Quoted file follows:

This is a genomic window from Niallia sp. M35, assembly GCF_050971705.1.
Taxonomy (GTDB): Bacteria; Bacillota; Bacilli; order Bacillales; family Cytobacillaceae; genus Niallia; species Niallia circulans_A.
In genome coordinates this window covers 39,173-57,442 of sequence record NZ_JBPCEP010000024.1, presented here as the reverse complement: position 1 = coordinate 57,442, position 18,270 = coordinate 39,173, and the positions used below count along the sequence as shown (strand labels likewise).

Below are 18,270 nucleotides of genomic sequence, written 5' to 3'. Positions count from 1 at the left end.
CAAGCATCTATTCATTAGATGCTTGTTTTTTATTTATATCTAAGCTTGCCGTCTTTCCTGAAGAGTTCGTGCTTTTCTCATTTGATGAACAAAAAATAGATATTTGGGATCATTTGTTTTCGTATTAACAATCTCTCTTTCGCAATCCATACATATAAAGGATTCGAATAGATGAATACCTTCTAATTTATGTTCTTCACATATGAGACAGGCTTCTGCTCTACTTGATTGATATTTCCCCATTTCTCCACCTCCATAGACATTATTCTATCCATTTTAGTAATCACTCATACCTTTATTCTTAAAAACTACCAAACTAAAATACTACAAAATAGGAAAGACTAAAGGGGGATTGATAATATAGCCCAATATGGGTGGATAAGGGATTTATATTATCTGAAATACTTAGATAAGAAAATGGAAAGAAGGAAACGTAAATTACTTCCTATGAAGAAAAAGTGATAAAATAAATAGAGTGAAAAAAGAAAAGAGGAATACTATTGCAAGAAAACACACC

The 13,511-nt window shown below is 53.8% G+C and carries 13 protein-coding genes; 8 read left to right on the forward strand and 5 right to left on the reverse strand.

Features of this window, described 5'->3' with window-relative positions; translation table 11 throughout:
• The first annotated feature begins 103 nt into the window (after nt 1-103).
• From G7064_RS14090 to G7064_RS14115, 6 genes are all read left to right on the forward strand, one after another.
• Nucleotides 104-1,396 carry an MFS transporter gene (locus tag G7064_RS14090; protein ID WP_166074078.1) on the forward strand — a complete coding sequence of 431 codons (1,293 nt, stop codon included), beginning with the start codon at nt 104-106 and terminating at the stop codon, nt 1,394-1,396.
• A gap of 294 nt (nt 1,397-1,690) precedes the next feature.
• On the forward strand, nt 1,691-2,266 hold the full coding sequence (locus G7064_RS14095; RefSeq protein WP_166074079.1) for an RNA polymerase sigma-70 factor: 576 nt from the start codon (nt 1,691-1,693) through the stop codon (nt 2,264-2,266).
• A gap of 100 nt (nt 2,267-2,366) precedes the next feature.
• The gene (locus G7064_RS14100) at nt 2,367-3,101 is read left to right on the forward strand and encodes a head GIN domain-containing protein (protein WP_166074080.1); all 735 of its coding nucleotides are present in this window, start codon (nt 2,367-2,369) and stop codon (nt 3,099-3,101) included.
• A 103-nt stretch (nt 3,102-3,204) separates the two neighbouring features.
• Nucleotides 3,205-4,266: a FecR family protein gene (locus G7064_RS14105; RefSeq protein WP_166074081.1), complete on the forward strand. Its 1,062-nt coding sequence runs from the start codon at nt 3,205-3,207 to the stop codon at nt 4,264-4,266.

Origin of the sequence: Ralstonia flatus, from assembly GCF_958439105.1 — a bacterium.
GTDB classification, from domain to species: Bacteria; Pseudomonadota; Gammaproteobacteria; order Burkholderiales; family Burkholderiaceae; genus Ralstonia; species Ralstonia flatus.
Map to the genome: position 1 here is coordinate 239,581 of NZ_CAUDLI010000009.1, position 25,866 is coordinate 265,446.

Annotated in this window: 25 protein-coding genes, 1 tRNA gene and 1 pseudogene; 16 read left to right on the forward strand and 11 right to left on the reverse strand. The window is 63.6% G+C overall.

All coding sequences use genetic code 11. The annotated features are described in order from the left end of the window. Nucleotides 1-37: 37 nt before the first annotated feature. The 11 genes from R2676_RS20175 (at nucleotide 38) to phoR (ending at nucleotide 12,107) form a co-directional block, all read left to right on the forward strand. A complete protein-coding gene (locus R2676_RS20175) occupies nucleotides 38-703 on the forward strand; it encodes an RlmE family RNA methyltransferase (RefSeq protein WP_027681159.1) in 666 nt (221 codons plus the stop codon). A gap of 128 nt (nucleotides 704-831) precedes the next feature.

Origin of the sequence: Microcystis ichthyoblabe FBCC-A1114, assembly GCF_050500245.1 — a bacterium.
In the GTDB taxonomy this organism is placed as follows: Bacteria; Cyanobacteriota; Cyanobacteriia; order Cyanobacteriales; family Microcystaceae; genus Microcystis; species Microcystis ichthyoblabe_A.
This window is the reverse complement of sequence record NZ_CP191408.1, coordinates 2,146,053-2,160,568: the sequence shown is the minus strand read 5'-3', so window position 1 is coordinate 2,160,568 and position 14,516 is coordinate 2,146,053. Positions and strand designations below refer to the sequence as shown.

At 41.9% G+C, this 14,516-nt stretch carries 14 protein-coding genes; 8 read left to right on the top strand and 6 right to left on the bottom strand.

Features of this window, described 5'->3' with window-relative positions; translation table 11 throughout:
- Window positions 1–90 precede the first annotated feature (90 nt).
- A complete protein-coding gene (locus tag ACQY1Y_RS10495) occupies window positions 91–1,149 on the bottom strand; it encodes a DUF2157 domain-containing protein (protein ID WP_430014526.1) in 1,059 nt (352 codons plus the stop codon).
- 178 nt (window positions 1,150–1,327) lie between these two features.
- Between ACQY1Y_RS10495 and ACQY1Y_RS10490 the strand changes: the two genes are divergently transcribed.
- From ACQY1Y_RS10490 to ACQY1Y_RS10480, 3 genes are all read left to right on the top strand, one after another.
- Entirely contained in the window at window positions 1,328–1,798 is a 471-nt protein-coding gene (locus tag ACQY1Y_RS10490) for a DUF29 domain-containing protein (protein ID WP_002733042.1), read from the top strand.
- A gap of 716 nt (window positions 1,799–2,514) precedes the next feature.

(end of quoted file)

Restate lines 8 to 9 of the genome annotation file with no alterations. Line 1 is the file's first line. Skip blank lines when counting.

• The first annotated feature begins 103 nt into the window (after nt 1-103).
• From G7064_RS14090 to G7064_RS14115, 6 genes are all read left to right on the forward strand, one after another.